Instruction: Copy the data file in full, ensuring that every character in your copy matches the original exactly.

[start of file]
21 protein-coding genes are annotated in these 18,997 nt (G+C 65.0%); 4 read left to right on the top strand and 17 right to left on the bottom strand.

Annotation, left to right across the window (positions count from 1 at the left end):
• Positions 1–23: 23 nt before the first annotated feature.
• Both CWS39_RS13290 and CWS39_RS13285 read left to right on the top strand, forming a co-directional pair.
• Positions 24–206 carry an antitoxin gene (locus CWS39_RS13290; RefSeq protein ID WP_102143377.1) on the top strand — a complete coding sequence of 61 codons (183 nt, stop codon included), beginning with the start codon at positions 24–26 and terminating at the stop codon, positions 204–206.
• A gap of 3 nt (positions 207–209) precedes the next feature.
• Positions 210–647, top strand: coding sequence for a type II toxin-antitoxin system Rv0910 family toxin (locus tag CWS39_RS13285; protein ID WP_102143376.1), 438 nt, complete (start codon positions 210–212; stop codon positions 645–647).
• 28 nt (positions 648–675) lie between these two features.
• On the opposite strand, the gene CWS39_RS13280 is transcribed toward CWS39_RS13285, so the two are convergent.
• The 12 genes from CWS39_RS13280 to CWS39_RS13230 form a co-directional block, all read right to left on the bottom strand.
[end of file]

21 protein-coding genes are annotated in these 18,997 nt (G+C 65.0%); 4 read left to right on the top strand and 17 right to left on the bottom strand.

Annotation, left to right across the window (positions count from 1 at the left end):
• Positions 1–23: 23 nt before the first annotated feature.
• Both CWS39_RS13290 and CWS39_RS13285 read left to right on the top strand, forming a co-directional pair.
• Positions 24–206 carry an antitoxin gene (locus CWS39_RS13290; RefSeq protein ID WP_102143377.1) on the top strand — a complete coding sequence of 61 codons (183 nt, stop codon included), beginning with the start codon at positions 24–26 and terminating at the stop codon, positions 204–206.
• A gap of 3 nt (positions 207–209) precedes the next feature.
• Positions 210–647, top strand: coding sequence for a type II toxin-antitoxin system Rv0910 family toxin (locus tag CWS39_RS13285; protein ID WP_102143376.1), 438 nt, complete (start codon positions 210–212; stop codon positions 645–647).
• 28 nt (positions 648–675) lie between these two features.
• On the opposite strand, the gene CWS39_RS13280 is transcribed toward CWS39_RS13285, so the two are convergent.
• The 12 genes from CWS39_RS13280 to CWS39_RS13230 form a co-directional block, all read right to left on the bottom strand.